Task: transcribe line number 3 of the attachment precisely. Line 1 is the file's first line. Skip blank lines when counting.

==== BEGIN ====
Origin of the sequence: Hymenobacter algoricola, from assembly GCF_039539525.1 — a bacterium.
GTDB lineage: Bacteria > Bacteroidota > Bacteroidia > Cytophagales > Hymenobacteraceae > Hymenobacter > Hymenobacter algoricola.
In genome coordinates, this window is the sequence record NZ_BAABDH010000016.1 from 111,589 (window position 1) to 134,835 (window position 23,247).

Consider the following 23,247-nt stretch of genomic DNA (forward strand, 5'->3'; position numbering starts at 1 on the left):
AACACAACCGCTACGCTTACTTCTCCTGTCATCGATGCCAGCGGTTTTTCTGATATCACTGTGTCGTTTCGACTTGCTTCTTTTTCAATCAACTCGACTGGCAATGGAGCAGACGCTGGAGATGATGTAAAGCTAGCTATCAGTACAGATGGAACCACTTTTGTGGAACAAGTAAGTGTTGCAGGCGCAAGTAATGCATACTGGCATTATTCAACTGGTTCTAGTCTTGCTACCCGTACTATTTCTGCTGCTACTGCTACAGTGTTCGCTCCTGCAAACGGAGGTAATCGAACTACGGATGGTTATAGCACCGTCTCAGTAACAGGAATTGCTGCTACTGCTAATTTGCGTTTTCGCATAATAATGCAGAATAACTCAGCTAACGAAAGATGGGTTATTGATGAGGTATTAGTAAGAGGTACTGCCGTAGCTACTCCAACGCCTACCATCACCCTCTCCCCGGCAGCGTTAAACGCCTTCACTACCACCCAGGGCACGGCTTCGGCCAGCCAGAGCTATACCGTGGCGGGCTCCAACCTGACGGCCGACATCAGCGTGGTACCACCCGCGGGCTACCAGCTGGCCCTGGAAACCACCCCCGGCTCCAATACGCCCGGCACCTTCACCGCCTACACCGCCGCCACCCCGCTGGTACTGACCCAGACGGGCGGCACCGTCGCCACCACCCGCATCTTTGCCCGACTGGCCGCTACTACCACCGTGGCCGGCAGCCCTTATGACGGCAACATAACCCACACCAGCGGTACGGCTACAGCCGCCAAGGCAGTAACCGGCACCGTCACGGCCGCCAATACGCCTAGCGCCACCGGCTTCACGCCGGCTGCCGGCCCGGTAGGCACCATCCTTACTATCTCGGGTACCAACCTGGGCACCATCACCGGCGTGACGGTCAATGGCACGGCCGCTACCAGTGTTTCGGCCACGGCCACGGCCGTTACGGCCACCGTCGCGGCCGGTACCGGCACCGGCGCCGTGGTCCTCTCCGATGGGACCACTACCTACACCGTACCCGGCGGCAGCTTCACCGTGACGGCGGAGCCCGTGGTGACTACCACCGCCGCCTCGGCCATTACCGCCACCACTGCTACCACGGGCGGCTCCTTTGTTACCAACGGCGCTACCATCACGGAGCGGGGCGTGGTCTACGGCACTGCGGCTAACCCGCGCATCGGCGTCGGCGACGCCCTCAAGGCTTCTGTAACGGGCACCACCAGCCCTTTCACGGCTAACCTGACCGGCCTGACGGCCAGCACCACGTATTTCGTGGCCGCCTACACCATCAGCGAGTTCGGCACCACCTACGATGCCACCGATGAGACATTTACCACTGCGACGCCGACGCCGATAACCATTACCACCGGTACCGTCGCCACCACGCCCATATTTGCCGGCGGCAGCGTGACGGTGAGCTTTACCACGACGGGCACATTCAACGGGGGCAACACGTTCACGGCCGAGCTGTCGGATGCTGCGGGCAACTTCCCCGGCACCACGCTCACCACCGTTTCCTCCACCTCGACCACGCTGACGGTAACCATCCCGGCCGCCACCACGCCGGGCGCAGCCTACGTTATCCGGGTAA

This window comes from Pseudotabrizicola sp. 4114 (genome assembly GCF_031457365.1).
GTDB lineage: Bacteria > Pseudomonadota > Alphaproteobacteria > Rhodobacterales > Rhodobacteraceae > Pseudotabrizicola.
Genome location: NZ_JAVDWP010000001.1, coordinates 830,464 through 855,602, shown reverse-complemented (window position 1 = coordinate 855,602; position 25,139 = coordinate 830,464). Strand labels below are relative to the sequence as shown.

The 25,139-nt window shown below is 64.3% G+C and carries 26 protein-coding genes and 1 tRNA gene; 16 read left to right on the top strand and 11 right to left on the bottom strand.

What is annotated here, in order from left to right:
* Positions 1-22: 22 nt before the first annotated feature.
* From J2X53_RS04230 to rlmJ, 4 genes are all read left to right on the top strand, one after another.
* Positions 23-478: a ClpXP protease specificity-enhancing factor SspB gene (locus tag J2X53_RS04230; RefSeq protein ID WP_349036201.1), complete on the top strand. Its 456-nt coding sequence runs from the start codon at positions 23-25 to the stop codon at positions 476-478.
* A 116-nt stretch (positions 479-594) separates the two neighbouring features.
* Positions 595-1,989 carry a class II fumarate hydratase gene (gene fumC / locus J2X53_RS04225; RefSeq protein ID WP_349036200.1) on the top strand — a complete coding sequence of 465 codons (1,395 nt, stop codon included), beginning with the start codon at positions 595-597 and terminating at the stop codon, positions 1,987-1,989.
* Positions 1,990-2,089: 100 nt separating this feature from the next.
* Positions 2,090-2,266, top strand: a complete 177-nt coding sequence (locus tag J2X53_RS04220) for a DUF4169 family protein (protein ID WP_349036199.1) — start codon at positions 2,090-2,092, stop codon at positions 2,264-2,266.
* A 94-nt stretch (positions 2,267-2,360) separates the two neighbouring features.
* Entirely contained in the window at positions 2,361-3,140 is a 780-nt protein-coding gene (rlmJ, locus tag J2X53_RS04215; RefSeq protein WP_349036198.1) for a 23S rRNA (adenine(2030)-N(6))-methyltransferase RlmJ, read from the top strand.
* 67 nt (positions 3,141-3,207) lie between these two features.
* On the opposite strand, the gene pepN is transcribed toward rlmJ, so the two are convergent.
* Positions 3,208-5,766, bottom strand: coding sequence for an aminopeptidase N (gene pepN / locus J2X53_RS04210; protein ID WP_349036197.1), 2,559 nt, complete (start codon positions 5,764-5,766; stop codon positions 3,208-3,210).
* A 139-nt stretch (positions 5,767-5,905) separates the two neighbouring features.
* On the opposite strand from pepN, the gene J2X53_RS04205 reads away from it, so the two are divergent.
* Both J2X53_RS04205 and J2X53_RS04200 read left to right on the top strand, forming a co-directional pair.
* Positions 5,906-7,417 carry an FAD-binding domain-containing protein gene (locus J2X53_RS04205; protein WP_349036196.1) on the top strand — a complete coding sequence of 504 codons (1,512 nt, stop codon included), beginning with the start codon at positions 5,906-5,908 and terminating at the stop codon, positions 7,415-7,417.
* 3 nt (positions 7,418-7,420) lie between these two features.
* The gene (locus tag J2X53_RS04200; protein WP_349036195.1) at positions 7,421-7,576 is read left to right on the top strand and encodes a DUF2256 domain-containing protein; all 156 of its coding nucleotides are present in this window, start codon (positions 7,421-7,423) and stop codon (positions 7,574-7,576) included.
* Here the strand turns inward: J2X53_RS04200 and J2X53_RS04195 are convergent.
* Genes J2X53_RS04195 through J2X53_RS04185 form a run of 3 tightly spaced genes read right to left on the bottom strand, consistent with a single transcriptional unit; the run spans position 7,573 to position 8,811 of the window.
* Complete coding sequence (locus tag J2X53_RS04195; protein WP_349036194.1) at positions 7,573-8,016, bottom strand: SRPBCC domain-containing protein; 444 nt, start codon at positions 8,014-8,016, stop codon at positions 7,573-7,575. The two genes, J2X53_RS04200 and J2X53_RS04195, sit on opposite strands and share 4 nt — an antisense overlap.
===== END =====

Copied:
In genome coordinates, this window is the sequence record NZ_BAABDH010000016.1 from 111,589 (window position 1) to 134,835 (window position 23,247).